The late German-American political philosopher Leo Strauss ranks as the magus of the movement. though most of the actual organizing has been done under the aegis of the New York editor and journalist Irving Kristol, who excelled in popularizing the ideas. Other influential neocons include Irving’s son Bill Kristol, David Brooks, Norman Podhoretz, Charles Krauthammer, Richard Perle, Paul Wolfowitz, Allan Bloom, and Harry V. Jaffa. The leading neoconservatives organs have been Commentary, The Public Interest, (founded by Daniel Bell and Irving Kristol) and The Weekly Standard (edited by Bill Kristol and Fred Barnes). Several think tanks, including the Project for the New American Century, the American Enterprise Institute (AEI), the Jewish Institute for National Security Affairs (JINSA), and the Henry Jackson Society, serve as incubators for neocon ideas. Collectively, these institutions function as a kind of “invisible university,” communicating laterally and externally to advance the cause.
Although it tends to align itself with the Republicans, neoconservatism is not an organized political group or faction of one. Somewhat disingenuously, its adepts like to term it a “persuasion” or “mood,” denying that it is an ideology. Yet neoconservatism most certainly is an ideology, in some ways an insidious one.
Now comes “Neoconservatism: An Obituary for an Idea” (Paradigm Books, 2010). C. Bradley Thompson, the principal author, has been assisted by Yaron Brook. Since Thompson (an academic who teaches as Clemson University) was formerly a foot soldier in the neocon army, this is a “breaking-ranks” book, somewhat reminiscence of the Cold War classic “The God That Failed” (1949).
As the authors acknowledge, the obituary is somewhat premature, but with the debacles in Iraq and Afghanistan, both heavily backed by the neocons, they are clearly losing ground. “Neoconservatism: An Obituary for an Idea” seeks to expose what the neocons call their philosophy of governance--their plan for governing America. Studying the texts with great tenacity, the authors provide the most subtle analysis I have seen of the complex connections that link the neocons with their guru, the University of Chicago professor Leo Strauss, who died in 1973. Thompson and Brooks believe that the claims of the neocons to support American interests are a sham, and that the movement is actually a species of anti-Americanism. In fact, the supporters of the trend show little enthusiasm for the traditions of the American founding. In this vein they ridicule the aspirations to limited government that libertarians and many paleoconservatives derive from this heritage. Instead, they favor big government, providing that, in their wisdom, they can somehow pull the levers of power. In this aim they do not shrink, according to Thompson and Brook, from advocating the deployment of fraud and force. Despising the masses, these elitists believe that the herd of ordinary folks, who are incapable of any philosophical dimension, must be controlled by propagating “noble lies” among them, especially those rooted in religion. Although many, probably most of the neocons are of Jewish extraction, they are typically nonobservant.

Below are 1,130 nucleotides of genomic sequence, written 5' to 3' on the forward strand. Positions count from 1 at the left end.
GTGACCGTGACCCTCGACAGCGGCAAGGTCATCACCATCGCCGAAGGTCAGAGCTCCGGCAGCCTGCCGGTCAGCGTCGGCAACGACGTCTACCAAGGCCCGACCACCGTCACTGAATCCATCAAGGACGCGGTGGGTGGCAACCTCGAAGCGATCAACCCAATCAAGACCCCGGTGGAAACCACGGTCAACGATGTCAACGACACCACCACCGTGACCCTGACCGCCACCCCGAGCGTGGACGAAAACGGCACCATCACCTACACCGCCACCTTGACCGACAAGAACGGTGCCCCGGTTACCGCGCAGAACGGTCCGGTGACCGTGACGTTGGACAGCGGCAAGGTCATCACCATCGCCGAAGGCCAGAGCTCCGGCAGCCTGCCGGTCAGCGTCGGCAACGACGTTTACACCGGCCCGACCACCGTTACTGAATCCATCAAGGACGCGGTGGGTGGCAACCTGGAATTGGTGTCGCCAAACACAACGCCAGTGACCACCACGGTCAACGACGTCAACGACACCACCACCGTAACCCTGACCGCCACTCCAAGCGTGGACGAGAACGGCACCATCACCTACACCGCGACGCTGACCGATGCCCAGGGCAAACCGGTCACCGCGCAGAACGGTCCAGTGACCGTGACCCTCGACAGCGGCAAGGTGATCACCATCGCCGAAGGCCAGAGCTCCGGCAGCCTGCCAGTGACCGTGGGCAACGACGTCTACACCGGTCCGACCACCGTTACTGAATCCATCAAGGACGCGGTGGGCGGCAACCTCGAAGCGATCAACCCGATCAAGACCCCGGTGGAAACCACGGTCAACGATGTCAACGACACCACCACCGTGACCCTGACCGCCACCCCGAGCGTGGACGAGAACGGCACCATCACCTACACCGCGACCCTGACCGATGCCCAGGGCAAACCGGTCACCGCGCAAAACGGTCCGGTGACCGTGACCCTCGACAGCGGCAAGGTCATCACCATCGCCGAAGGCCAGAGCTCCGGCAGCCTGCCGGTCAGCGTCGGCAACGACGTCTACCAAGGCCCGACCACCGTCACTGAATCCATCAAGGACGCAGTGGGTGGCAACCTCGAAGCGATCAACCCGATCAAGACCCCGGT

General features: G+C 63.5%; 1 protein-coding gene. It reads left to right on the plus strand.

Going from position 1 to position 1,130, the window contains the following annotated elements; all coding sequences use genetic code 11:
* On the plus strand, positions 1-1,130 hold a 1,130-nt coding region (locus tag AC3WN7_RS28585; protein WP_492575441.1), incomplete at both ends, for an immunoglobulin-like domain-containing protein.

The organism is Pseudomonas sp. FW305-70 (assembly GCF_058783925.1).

Because of their elitism and deviousness, Thompson and Brook conclude that the neocon program is crypto-fascist. This is a serious charge, but the writers support it by showing Leo Strauss’s connection with Carl Schmitt and Martin Heidegger, both later implicated with Nazism, and his admiration for Mussolini.
Largely absent from the book is any discussion of the pronounced turn of the neocons towards defending the state of Israel, even when its interests diverge from those of the United States. The authors do not discuss the key neocon paper of 1998, “A Clean Break,” produced for Benjamin Netanyahu and urging an invasion of Iraq. Having infiltrated the Bush administration, the neocons were able to implement this disastrous idea in 2003. The omission of the Israeli connection is curious, because Yaron Brook is in fact an Israeli, though he has lived in the US for a good many years. Evidently, the omission of this major theme reflects a deliberate decision on the part of the authors.
Early on in the book, the authors make a significant blooper when they relocate the famous Alcove One (in a cafeteria where a number of individuals met who were to become key neocons) from City College in Upper Manhattan to Brooklyn College (p. 16).
More worrisome, though, is the fact that both authors profess to be followers of Ayn Rand. Yaron Brook in fact serves as the executive director of the Ayn Rand Institute. (He must not be confused with the neocon journalist David Brooks, who receives many hard knocks in the course of the volume.) On the whole, however, Thompson and Brook keep their eye on the ball, and the Randian element is not obtrusive.
These criticisms notwithstanding, this book appears to be the weightiest analysis of neonconservatism yet published. Regrettably, this noxious movement is not dead yet, but incisive interventions like this one should hasten its demise.
Labels: Neonconservatives Leo Strauss